Crypto-currencies such as Bitcoin rely on enormous amounts of computing power, and therefore electricity. As the crytpo-boom gathered steam last year, the unsustainability of this approach was noted, with the energy used to run these computations making a significant contribution to climate change. Now scientists have calculated how long it would take before Bitcoin tips the world into a dangerous climate single-handedly, should it become the dominant form of currency transaction.
The Paris agreement commits the world to maintaining temperatures at no more than 2ºC (3.6ºF) above pre-industrial levels. Even that level may be unsafe, with 1.5 ºC (2.7 ºF) a better choice, but there are very few qualified climate scientists who argue we have room to go higher.
After considering the gas already emitted, estimations of how much carbon dioxide we can release without crossing that threshold range from 231-745 billion tonnes, depending on various assumptions. A paper in Nature Climate Change calculates that Bitcoin alone caused the release of the equivalent of 69 million tonnes of CO2 in 2017, taking into account the spread of where the computations were done.
Whether paying for porn, illegal drugs, and currency speculation is the best way to use one three-thousandth of the world's remaining carbon stocks is a political matter, not a scientific one. However, Dr Camilo Mora of the University of Hawaii Manoa and co-authors demonstrate that the contribution could become much larger.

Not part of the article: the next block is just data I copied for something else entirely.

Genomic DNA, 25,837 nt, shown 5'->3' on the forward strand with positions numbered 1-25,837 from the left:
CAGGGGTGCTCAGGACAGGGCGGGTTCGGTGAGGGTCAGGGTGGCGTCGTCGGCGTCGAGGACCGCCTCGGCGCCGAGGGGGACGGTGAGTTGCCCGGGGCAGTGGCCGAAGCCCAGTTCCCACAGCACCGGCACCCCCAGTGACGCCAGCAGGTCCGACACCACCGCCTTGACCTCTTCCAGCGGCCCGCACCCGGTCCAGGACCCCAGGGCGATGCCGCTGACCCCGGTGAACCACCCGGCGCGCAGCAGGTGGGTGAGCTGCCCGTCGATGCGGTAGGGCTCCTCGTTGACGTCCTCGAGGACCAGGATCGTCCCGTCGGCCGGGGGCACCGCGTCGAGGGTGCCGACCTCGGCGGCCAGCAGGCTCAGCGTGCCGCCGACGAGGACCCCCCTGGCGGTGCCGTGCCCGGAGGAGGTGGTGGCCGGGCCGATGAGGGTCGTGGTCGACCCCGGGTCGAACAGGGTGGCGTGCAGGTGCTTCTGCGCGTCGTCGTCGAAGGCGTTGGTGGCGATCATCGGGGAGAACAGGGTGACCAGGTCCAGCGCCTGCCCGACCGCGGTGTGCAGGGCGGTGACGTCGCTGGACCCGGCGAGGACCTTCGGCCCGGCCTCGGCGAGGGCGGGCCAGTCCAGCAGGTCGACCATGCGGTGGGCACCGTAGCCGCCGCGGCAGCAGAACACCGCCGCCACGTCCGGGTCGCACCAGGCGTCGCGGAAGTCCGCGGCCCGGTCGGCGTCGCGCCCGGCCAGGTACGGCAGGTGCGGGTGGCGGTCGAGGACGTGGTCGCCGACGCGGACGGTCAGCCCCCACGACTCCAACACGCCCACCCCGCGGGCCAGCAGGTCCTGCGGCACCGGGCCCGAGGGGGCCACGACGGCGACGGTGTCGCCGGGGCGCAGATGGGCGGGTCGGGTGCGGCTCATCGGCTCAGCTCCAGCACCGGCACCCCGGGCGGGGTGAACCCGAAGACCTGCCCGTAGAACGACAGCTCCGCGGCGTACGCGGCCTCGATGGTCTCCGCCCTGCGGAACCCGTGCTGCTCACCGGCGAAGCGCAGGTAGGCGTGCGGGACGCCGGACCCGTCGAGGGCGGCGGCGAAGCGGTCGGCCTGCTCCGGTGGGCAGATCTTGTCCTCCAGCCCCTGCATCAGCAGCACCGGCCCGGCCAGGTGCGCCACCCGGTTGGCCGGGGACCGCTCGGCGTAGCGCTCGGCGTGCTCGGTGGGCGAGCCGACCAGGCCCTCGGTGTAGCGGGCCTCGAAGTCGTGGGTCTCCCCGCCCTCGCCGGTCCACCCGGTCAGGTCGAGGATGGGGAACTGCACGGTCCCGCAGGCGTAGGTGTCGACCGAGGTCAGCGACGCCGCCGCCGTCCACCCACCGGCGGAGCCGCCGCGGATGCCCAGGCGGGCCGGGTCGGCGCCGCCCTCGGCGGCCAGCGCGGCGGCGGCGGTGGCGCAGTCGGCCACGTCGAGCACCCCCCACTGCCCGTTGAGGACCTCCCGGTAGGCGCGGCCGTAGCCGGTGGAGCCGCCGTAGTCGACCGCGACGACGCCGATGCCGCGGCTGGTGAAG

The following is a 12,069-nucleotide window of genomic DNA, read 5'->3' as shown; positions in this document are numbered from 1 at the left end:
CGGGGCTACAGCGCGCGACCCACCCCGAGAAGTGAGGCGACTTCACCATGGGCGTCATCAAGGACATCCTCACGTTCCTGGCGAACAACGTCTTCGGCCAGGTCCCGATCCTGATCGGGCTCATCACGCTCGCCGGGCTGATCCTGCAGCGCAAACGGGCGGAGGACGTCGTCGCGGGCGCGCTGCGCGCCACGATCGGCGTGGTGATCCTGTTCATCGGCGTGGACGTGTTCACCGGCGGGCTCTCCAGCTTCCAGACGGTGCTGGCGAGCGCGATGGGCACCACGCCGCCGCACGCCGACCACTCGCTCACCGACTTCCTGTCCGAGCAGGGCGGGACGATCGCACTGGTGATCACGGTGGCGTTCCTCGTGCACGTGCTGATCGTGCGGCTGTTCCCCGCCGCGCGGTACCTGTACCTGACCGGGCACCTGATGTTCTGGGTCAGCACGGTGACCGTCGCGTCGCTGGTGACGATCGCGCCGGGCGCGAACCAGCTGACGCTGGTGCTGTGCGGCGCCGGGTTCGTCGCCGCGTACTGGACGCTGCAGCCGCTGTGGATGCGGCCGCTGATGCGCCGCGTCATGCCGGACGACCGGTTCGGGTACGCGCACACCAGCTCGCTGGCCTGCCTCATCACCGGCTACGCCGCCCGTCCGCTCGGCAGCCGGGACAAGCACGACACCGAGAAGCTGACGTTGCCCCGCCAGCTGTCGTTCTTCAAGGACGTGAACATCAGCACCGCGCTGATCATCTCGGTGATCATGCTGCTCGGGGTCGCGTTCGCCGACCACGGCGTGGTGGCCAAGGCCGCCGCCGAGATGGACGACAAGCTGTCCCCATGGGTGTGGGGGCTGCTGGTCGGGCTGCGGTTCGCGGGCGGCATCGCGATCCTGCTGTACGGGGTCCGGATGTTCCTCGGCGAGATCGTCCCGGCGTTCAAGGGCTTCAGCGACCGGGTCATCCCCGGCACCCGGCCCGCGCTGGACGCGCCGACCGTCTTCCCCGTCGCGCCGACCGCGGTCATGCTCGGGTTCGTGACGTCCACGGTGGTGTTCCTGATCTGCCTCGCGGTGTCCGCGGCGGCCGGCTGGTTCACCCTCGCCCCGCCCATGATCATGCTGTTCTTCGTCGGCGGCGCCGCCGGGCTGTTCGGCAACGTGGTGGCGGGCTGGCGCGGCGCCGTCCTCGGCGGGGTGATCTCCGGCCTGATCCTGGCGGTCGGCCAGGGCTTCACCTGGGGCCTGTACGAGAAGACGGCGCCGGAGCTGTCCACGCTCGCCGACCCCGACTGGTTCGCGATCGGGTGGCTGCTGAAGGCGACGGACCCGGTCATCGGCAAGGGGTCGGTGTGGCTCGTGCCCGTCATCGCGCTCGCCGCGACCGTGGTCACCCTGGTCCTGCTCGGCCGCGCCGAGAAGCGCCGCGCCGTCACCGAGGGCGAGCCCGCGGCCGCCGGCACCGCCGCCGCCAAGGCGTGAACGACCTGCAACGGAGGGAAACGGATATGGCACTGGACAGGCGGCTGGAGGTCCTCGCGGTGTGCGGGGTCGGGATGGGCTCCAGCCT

“Globally, ~314.2 billion cashless transactions are carried out every year, of which Bitcoin’s share was ~0.033% in 2017,” the paper notes. However, the people who caused the value of Bitcoin to rise in value thousands of times were doing so because they expected the currency to have a much bigger future.
Mora considered the rate of adoption of 40 widespread technologies, such as credit card payments and mobile phones. If Bitcoin were to rise as fast as the median of these examples, and the energy sources remain the same, it would consume the lower estimate of the world's carbon reserves in 16 years. Even at the rate of the slower technologies, it would take 22 years before we would be in dangerous climate territory, even if not a single lump of coal was burned for any other purpose.
The calculations assume that we continue powering crypto-currencies using the current mix of fuels in the countries where calculations have been run. Some bitcoin miners have tried to address the issue by powering their computers using renewable electricity. Often, however, these projects have simply diverted existing hydro energy that would otherwise have been used for a different purpose, rather than stimulating the growth of low carbon sources.
In this context, the damage Bitcoin is doing to the Search for Extra Terrestrial Intelligence looks minor, but if we can't find aliens, maybe they blockchained themselves to extinction.